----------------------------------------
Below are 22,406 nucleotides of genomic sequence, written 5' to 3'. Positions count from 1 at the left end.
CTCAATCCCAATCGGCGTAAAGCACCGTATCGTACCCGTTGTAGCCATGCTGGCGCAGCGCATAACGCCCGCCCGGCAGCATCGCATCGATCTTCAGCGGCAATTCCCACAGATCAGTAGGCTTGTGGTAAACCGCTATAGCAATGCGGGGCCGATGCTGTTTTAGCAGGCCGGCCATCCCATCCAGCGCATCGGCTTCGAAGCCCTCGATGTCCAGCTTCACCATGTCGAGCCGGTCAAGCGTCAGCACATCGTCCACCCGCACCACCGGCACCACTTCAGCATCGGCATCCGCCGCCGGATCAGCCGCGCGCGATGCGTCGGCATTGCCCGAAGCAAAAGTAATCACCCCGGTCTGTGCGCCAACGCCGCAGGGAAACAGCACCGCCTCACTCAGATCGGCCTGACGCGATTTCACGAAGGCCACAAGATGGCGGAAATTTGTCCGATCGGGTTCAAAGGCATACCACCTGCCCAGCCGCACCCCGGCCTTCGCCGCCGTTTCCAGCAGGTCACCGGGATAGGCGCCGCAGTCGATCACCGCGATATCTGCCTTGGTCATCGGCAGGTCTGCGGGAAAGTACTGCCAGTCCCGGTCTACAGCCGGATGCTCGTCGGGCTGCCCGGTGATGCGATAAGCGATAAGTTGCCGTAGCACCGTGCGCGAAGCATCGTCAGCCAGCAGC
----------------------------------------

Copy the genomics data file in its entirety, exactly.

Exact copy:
Below are 22,406 nucleotides of genomic sequence, written 5' to 3'. Positions count from 1 at the left end.
CTCAATCCCAATCGGCGTAAAGCACCGTATCGTACCCGTTGTAGCCATGCTGGCGCAGCGCATAACGCCCGCCCGGCAGCATCGCATCGATCTTCAGCGGCAATTCCCACAGATCAGTAGGCTTGTGGTAAACCGCTATAGCAATGCGGGGCCGATGCTGTTTTAGCAGGCCGGCCATCCCATCCAGCGCATCGGCTTCGAAGCCCTCGATGTCCAGCTTCACCATGTCGAGCCGGTCAAGCGTCAGCACATCGTCCACCCGCACCACCGGCACCACTTCAGCATCGGCATCCGCCGCCGGATCAGCCGCGCGCGATGCGTCGGCATTGCCCGAAGCAAAAGTAATCACCCCGGTCTGTGCGCCAACGCCGCAGGGAAACAGCACCGCCTCACTCAGATCGGCCTGACGCGATTTCACGAAGGCCACAAGATGGCGGAAATTTGTCCGATCGGGTTCAAAGGCATACCACCTGCCCAGCCGCACCCCGGCCTTCGCCGCCGTTTCCAGCAGGTCACCGGGATAGGCGCCGCAGTCGATCACCGCGATATCTGCCTTGGTCATCGGCAGGTCTGCGGGAAAGTACTGCCAGTCCCGGTCTACAGCCGGATGCTCGTCGGGCTGCCCGGTGATGCGATAAGCGATAAGTTGCCGTAGCACCGTGCGCGAAGCATCGTCAGCCAGCAGC